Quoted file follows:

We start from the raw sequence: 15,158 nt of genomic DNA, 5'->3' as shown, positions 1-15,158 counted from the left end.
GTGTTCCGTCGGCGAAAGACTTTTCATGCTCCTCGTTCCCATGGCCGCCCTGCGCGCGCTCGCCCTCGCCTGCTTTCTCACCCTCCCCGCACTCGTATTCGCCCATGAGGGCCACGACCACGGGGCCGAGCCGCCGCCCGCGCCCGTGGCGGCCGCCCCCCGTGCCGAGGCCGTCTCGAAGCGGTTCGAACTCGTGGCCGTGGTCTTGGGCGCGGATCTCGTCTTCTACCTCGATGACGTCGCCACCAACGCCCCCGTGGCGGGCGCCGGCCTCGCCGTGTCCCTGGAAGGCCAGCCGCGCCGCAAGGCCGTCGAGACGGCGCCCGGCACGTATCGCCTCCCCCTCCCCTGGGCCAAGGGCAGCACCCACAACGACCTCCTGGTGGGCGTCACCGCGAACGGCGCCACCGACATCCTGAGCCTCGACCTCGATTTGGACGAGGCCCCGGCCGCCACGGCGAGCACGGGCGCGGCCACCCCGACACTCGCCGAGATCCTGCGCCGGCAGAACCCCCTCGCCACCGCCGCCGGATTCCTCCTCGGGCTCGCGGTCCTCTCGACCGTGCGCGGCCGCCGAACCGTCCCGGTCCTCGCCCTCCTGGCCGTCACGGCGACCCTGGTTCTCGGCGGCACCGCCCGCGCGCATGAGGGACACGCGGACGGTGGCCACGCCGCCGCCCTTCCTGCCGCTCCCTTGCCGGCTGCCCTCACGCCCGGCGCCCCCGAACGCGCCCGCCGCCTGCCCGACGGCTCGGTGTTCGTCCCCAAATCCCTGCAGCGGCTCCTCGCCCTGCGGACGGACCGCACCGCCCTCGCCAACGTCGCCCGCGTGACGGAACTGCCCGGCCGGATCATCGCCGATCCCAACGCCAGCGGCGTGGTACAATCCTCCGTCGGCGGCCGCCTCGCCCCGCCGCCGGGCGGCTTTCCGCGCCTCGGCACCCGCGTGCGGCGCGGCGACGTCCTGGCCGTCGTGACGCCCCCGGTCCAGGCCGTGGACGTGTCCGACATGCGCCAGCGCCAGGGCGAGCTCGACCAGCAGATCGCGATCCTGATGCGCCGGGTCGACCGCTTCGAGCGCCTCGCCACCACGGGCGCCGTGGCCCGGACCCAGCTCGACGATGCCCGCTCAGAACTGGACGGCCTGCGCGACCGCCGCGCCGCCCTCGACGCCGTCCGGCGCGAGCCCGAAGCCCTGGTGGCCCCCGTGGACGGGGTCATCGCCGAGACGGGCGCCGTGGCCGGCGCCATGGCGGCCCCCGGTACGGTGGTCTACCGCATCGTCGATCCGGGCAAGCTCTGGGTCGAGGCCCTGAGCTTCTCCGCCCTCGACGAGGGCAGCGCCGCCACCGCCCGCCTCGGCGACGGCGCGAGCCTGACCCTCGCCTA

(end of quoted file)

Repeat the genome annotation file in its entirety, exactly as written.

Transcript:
We start from the raw sequence: 15,158 nt of genomic DNA, 5'->3' as shown, positions 1-15,158 counted from the left end.
GTGTTCCGTCGGCGAAAGACTTTTCATGCTCCTCGTTCCCATGGCCGCCCTGCGCGCGCTCGCCCTCGCCTGCTTTCTCACCCTCCCCGCACTCGTATTCGCCCATGAGGGCCACGACCACGGGGCCGAGCCGCCGCCCGCGCCCGTGGCGGCCGCCCCCCGTGCCGAGGCCGTCTCGAAGCGGTTCGAACTCGTGGCCGTGGTCTTGGGCGCGGATCTCGTCTTCTACCTCGATGACGTCGCCACCAACGCCCCCGTGGCGGGCGCCGGCCTCGCCGTGTCCCTGGAAGGCCAGCCGCGCCGCAAGGCCGTCGAGACGGCGCCCGGCACGTATCGCCTCCCCCTCCCCTGGGCCAAGGGCAGCACCCACAACGACCTCCTGGTGGGCGTCACCGCGAACGGCGCCACCGACATCCTGAGCCTCGACCTCGATTTGGACGAGGCCCCGGCCGCCACGGCGAGCACGGGCGCGGCCACCCCGACACTCGCCGAGATCCTGCGCCGGCAGAACCCCCTCGCCACCGCCGCCGGATTCCTCCTCGGGCTCGCGGTCCTCTCGACCGTGCGCGGCCGCCGAACCGTCCCGGTCCTCGCCCTCCTGGCCGTCACGGCGACCCTGGTTCTCGGCGGCACCGCCCGCGCGCATGAGGGACACGCGGACGGTGGCCACGCCGCCGCCCTTCCTGCCGCTCCCTTGCCGGCTGCCCTCACGCCCGGCGCCCCCGAACGCGCCCGCCGCCTGCCCGACGGCTCGGTGTTCGTCCCCAAATCCCTGCAGCGGCTCCTCGCCCTGCGGACGGACCGCACCGCCCTCGCCAACGTCGCCCGCGTGACGGAACTGCCCGGCCGGATCATCGCCGATCCCAACGCCAGCGGCGTGGTACAATCCTCCGTCGGCGGCCGCCTCGCCCCGCCGCCGGGCGGCTTTCCGCGCCTCGGCACCCGCGTGCGGCGCGGCGACGTCCTGGCCGTCGTGACGCCCCCGGTCCAGGCCGTGGACGTGTCCGACATGCGCCAGCGCCAGGGCGAGCTCGACCAGCAGATCGCGATCCTGATGCGCCGGGTCGACCGCTTCGAGCGCCTCGCCACCACGGGCGCCGTGGCCCGGACCCAGCTCGACGATGCCCGCTCAGAACTGGACGGCCTGCGCGACCGCCGCGCCGCCCTCGACGCCGTCCGGCGCGAGCCCGAAGCCCTGGTGGCCCCCGTGGACGGGGTCATCGCCGAGACGGGCGCCGTGGCCGGCGCCATGGCGGCCCCCGGTACGGTGGTCTACCGCATCGTCGATCCGGGCAAGCTCTGGGTCGAGGCCCTGAGCTTCTCCGCCCTCGACGAGGGCAGCGCCGCCACCGCCCGCCTCGGCGACGGCGCGAGCCTGACCCTCGCCTA